Beware of Media Distortion. There is a familiar scenario that characterizes public awareness of new potential treatments for HIV disease. It goes something like this: an item on television or in the newspaper reports a claim that a "cure" for AIDS has been discovered; many people with AIDS begin a furious quest to obtain the treatment; the initial positive results are not reproduced in further studies; scrutiny reveals that the groundbreaking reports were blown out of proportion; a sense of hopelessness sets in. This cycle has been dubbed the "drug-of-the-month" phenomenon. With a few notable examples, the lay media has done an inaccurate job reporting on AIDS treatments. News reports and articles on AIDS treatments tend to focus on the most sensational aspect of the story. Often the facts are either absent or utterly distorted. Inaccurate reports can create very damaging impressions in the community. In general, the lay media probably reports information too early. Splashy accounts of drugs that have great antiviral effect in the test tube make good copy, but have limited value to most people. Only a small fraction of drugs make it from the laboratory to the pharmacy.

Seek out a variety of opinions to reduce possible bias. Even community publications can have a very predictable editorial slant, calling their objectivity into question. Some receive funds from pharmaceutical companies that manufacture AIDS therapies. While there may be nothing wrong with this, particularly given the low level of funding of not for profit AIDS organizations, such financial support should be clearly identified. In general, it is not a good idea to rely on one source for your treatment information. There are certainly plenty of treatment publications available free or at low cost. (See "AIDS Treatment Resources" Treatment Issues, October 1993, for a partial list).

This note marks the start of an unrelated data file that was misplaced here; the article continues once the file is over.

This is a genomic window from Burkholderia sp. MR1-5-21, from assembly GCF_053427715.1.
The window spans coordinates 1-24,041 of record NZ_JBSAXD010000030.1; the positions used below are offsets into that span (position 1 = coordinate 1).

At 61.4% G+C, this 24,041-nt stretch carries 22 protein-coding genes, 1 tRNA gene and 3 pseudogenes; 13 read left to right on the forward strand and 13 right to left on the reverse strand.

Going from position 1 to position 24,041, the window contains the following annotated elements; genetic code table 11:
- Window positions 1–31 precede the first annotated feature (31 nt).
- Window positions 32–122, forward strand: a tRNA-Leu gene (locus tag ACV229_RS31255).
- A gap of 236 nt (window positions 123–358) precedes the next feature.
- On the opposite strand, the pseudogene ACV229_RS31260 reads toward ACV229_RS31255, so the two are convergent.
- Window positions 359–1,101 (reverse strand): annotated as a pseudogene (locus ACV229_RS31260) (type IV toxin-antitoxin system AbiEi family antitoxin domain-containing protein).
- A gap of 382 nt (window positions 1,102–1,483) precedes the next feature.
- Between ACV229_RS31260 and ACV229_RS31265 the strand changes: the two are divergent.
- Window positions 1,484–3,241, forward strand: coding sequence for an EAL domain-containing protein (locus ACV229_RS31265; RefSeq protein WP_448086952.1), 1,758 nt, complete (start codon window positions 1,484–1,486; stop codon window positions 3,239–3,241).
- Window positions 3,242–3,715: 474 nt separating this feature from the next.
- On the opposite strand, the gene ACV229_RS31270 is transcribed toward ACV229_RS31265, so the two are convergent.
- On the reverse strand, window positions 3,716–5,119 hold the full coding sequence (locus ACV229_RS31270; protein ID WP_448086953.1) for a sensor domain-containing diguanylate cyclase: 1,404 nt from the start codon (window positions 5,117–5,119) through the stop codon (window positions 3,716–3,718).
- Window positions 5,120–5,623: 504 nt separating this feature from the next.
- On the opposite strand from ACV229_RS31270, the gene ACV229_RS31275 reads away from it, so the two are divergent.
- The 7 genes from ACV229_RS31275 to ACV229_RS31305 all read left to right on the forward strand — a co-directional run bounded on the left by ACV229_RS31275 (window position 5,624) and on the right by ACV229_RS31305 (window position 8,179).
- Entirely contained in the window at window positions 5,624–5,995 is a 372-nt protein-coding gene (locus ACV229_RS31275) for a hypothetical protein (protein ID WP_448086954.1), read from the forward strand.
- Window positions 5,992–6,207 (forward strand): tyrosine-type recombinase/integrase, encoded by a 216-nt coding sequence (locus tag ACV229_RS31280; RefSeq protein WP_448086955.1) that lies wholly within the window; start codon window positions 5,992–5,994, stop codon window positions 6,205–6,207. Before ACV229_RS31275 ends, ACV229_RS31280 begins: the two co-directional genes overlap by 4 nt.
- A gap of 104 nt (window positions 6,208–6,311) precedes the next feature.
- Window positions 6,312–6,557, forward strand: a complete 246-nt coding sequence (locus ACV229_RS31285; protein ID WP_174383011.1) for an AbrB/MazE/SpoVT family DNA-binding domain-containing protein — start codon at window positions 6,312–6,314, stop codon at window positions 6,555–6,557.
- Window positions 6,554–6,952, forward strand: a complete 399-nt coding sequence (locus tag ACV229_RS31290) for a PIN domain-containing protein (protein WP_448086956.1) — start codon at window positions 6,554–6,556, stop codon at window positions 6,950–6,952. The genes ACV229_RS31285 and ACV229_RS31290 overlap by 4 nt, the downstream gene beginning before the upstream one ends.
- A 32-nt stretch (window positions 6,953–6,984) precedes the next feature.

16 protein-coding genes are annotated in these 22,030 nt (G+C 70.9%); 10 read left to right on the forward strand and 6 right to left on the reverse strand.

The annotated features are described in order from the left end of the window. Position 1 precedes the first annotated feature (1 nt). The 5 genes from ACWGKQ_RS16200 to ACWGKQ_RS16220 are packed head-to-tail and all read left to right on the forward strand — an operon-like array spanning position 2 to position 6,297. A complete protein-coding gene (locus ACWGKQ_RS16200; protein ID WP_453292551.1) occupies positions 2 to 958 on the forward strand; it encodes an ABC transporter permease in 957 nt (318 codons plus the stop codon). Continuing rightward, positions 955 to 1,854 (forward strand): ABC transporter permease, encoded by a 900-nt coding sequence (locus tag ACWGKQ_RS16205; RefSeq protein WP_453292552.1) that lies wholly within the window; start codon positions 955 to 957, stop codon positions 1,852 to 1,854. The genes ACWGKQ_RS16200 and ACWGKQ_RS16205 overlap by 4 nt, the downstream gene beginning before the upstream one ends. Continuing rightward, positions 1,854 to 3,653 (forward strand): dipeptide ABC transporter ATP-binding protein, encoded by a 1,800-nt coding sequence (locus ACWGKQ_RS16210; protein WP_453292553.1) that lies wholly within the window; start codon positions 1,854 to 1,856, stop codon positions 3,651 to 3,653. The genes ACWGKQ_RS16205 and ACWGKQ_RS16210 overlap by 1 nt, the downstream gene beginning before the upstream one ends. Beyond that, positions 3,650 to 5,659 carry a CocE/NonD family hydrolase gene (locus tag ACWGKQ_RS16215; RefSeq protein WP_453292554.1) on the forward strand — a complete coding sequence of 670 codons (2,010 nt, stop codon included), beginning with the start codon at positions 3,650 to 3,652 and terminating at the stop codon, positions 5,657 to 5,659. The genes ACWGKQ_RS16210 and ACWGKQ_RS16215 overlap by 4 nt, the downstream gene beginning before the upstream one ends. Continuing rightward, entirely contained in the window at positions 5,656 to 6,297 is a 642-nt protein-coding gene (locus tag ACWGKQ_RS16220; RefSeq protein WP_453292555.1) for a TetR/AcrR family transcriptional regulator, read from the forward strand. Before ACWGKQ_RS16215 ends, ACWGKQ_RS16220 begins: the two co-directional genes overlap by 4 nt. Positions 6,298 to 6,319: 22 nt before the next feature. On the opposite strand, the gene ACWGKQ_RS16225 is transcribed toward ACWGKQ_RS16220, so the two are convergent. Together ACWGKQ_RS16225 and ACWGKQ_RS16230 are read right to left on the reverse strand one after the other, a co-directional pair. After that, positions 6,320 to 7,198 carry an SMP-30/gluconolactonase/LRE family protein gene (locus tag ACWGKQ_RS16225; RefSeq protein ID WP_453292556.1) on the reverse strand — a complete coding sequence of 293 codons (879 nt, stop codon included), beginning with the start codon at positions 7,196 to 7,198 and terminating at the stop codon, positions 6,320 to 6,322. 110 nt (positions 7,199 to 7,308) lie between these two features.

Let your health care provider know exactly what treatments you are taking. Whatever treatments you decide to use, make sure you inform your healthcare provider. Some therapies can have unique side effects which may be misdiagnosed if your health care provider does not about them. Additionally, some therapies may have harmful interactions with existing medications.

Copyright (c) 1993 - Gay Men's Health Crisis. All rights reserved. Noncommercial reproduction is encouraged.


Copyright © 1993 -Gay Men's Health Crisis, Publisher. All rights reserved to Gay Men's Health Crisis (GMHC) Treatment Issues. Reproduced with permission. Treatment Issues is published twelve times yearly by GMHC, INC. Noncommercial reproduction is encouraged. Subscription lists are kept confidential. GMHC Treatment Issues, The Tisch Building, 119 West 24th Street, New York, NY 10011 Email GMHC. Visit GMHC

Information in this article was accurate in December 1, 1993. The state of the art may have changed since the publication date. This material is designed to support, not replace, the relationship that exists between you and your doctor. Always discuss treatment options with a doctor who specializes in treating HIV.